Good timing

University of Washington professor Kate Starbird and several of her colleagues just published “Repeat Spreaders & Election Delegitimization,” featuring an analysis of their 2020 Election Misinformation dataset, “including 307 false, misleading, exaggerated and/or unsubstantiated claims that sowed doubt in [the 2022 United States presidential] election procedures/results.” Helpful reading to accompany the House of Representatives Select Committee’s hearings examining the January 6 insurrection.

Here’s Starbird’s brief summary of the paper’s contents.

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Stanford University’s “Writing Matters”

My former haunt, Stanford University’s Program in Writing and Rhetoric, has taken down its old Resources page. Happily, though, you can still find online its wonderful “Writing Matters” series, interviews with Stanford professors and students describing “writing’s connection with academic and personal success.” Below Margot Gerritsen, Professor of Energy Resources Engineering, explains that “Writing stories is absolutely pivotal. If I can’t write a good story, sell what I’m doing, make cases and arguments for continued funding, I’m nowhere.”

Here’s a link to the professors’ videos, and to the students’.

And here is the new Writing Resources page.

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What could go wrong?

No Contest friend Chester Wisniewski provides the clearest précis I’ve read regarding the extravagant promises made on behalf of “decentralized blockchains,” in The Gospel of Crypto: A Solution in Search of a Problem. It’s concise, illuminating, and persuasive.

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Prime Yourself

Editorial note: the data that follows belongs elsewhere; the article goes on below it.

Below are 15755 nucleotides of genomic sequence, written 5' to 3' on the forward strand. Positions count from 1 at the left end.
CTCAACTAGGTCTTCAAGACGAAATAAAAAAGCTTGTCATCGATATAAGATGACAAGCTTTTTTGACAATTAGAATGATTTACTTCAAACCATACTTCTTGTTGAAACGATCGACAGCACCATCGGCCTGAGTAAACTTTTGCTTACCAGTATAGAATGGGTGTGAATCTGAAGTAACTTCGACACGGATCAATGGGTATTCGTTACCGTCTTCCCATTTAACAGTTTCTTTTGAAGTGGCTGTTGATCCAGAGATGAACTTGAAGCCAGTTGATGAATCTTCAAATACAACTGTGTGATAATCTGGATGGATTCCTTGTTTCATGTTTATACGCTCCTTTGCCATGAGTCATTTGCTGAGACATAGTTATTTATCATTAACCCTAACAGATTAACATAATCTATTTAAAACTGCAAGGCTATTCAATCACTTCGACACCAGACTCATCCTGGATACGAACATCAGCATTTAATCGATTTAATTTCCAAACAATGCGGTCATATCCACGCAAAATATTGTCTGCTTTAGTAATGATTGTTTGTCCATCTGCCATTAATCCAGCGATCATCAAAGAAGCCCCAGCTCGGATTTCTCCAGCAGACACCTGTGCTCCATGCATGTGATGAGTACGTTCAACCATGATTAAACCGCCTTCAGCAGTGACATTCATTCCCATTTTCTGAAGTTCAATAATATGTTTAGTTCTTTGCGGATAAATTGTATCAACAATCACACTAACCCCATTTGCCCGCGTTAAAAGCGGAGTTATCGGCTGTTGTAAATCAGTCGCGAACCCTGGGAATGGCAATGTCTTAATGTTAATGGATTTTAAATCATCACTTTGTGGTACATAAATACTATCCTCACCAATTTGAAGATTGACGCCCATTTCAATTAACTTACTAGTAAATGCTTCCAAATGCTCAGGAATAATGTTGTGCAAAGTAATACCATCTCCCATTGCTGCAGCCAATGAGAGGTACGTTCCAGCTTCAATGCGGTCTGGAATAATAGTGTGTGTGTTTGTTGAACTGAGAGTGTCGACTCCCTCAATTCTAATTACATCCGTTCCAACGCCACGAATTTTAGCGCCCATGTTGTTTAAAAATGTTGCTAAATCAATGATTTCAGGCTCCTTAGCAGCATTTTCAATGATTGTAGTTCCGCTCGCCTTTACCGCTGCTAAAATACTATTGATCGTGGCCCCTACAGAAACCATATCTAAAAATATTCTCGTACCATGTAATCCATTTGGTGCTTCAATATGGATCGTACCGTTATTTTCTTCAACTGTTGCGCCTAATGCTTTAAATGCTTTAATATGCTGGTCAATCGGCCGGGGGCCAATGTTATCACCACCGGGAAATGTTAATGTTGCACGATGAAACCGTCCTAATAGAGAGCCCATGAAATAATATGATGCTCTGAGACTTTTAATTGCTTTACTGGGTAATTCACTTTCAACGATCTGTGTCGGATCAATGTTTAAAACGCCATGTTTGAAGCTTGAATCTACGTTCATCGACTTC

There needs to be two of you: you and “you prime.” The latter is an heuristic entity brought into being by you for the purpose of protecting and orienting you.

Your “you prime” makes the hard decisions – saying no to friends, curtailing vampiric commitments, enforcing skeptical habits of mind, and keeping you safe – when you are, for any reason, disinclined to do so.

This little bit of as-if – this guardian phantasm, this editor – is a nifty trick, I have found, and good mental hygiene.

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I’m keeping in abeyance any decision I might make on maintaining my presence on Twitter. I’ve been tweeting away since 2008, though I have never been especially prolific. (That said, this platform completely redefined “prolific”!) The place had a few good years – people were helpful and tended, on balance, to be interesting – before it became the dreadful scene we have today.

I’ve bored witless the people I love with my complaints about Elon Musk, so I shall forbear here, dear reader (just don’t bring up the topic of self-driving cars!). I don’t expect he will make Twitter better. I can see how he might make it worse, though: Bringing back the 45th president would be the main way, probably.

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When I finally consented, two decades ago, to using the necessary phrase “passive aggressive,” I felt awful, and beaten, like I had fallen off the wagon.

But I am clean again! A dear friend employed the phrase defensive envenomater this fine afternoon to describe a snake that doesn’t seek to introduce sickening venom into its prey but nonetheless will when forced into a particularly vulnerable posture.

Defensive envenomater is better than “passive aggressive person” for many reasons (I won’t be pedantic and spell them all out), though I know it replaces only some of the latter phrase’s meanings.

I also prefer the noun phrase to an adjective phrase; I like a person to blame.

(h/t MH)

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It’s actually easy

… not to do this.

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Not included.

Sometimes you have to read a story two or three times to make sure you’re reading it right. As in:

A PhD candidate is hoping the University of Alberta changes its practice on publishing theses after hers was rejected for spelling her [Urdu] name in Arabic script.